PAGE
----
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The long haul versus one-hit "wonders"

Country Standard Time Editorial, March 1997

What do Ricky Van Shelton, John Anderson, Billy Joe Shaver, Ty England, Asleep at the Wheel, Guy Clark, Doug Supernaw, Carlene Carter, Mark Collie, Jon Randall, Charlie Daniels, the Nitty Gritty Dirt Band, Bobbie Cryner, Lari White, Clinton Gregory, Stacy Dean Campbell and Ken Mellons have in common?

They all either used to have major record label deals and have since been dropped by their labels or left their labels under mutual agreement. In all cases, the artists and labels parted after records did less than stellar numbers.

And that is part of the problem plaguing Music Row. Unlike other musical forms, in country, almost all artists are only as good as their last album or single.

In other words, if the record doesn't sell, it's "hit the road Jack." Sometimes musicians will end up at other labels, sometimes big (Chely Wright switched from Polydor to MCA), sometimes small (Holly Dunn went from Warner to River North) or nowhere (Daniels).

It is quite unfortunate that artists are so so tied in with how well a particular single does. First, that gives no indication of whether an entire album is worthy. Second, once a single fails to chart sufficiently, the labels are quick to the draw in what they perceive to be cutting their losses and spending their money elsewhere.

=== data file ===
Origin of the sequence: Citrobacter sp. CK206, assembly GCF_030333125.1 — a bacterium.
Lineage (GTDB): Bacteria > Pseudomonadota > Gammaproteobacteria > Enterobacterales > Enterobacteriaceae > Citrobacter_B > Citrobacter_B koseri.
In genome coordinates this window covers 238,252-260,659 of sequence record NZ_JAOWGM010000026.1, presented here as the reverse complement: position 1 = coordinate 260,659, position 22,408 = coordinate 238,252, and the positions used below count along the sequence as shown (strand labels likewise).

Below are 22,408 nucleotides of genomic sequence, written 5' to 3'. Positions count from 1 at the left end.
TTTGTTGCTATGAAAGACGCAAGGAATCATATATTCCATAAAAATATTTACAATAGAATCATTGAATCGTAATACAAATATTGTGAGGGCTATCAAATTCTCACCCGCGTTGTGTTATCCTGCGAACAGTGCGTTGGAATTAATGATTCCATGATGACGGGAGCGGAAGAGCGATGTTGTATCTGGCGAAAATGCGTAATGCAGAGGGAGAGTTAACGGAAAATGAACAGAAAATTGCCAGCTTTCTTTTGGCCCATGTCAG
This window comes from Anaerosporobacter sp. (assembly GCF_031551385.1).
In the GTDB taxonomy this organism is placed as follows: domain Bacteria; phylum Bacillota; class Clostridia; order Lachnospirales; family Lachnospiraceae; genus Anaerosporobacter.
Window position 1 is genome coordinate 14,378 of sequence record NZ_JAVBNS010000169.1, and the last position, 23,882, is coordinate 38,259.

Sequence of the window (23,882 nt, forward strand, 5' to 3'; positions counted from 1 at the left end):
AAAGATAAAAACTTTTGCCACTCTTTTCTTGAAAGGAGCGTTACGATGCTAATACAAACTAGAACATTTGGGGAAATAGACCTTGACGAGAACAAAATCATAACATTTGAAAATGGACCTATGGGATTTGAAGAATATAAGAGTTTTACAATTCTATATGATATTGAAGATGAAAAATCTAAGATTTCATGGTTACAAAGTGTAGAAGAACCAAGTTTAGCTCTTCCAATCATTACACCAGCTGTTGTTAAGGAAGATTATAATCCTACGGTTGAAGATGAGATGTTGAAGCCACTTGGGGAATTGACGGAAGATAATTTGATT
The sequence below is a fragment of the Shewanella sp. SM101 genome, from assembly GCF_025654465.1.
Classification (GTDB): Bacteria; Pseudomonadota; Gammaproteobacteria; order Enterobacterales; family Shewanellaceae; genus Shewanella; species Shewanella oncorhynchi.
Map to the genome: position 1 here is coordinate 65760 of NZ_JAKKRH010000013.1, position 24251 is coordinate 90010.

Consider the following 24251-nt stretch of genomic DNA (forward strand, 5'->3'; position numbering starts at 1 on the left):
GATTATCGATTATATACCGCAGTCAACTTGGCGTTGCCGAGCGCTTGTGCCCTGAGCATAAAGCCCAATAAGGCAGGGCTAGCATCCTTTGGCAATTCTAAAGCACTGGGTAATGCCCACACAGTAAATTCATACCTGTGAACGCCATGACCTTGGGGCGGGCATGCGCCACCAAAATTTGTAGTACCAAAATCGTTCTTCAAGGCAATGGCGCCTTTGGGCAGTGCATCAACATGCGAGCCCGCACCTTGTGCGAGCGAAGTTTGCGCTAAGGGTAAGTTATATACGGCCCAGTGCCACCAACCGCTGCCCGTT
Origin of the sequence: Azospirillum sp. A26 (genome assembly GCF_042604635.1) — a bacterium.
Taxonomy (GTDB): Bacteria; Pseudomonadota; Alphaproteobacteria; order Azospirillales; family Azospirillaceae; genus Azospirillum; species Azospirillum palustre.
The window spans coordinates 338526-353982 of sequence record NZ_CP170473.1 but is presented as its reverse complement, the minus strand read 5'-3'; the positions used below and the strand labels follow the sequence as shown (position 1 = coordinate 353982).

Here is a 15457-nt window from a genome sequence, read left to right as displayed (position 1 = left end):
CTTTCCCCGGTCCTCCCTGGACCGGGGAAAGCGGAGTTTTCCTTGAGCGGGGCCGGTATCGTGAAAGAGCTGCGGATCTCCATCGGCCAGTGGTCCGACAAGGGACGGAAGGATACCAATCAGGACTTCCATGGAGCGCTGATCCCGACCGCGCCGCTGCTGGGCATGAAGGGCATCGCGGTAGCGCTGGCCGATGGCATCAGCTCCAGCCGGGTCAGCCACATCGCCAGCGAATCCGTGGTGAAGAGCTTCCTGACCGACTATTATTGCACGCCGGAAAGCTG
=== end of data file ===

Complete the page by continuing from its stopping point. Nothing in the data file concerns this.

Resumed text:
Once that happens, you're likely to see the artist label shopping.

Also disheartening is the number of acts who fail to have their albums released because a single did not do well. In country, that seems to be the kiss of death. That's why George Ducas' fine new album was delayed from last summer to January. Upcoming releases from the likes of Burnin' Daylight were supposed to be out months ago, but were delayed. And remember the publicity around the Sky Kings last summer? Funny thing happened on the way to the album being out. The single failed to do much on radio. The labels will tell you without a foothold on radio, forget it. The album's dead meat.

Let's face it. Not all artists are singles-oriented, delivering ear candy to the public.

One of the big problems for Nashville is that there appears to be so little interest in actually developing artists. In rock/alternative music, the major labels will go to the well sometimes several times because of their faith in an act even if the initial release did not sell well.

Are the country labels so blind to developing artists for the long haul and sustaining careers at the expense of one song or one album or do they merely think someone better will come down the pike? Presumably the execs had faith in the artist at some point. Otherwise, they would not have been signed.

Add these problems to the list of reasons why country isn't so healthy these days. And if they are scratching their heads, the suits ought to be singing the chorus of Diamond Rio's "Mirror Mirror" for the answer.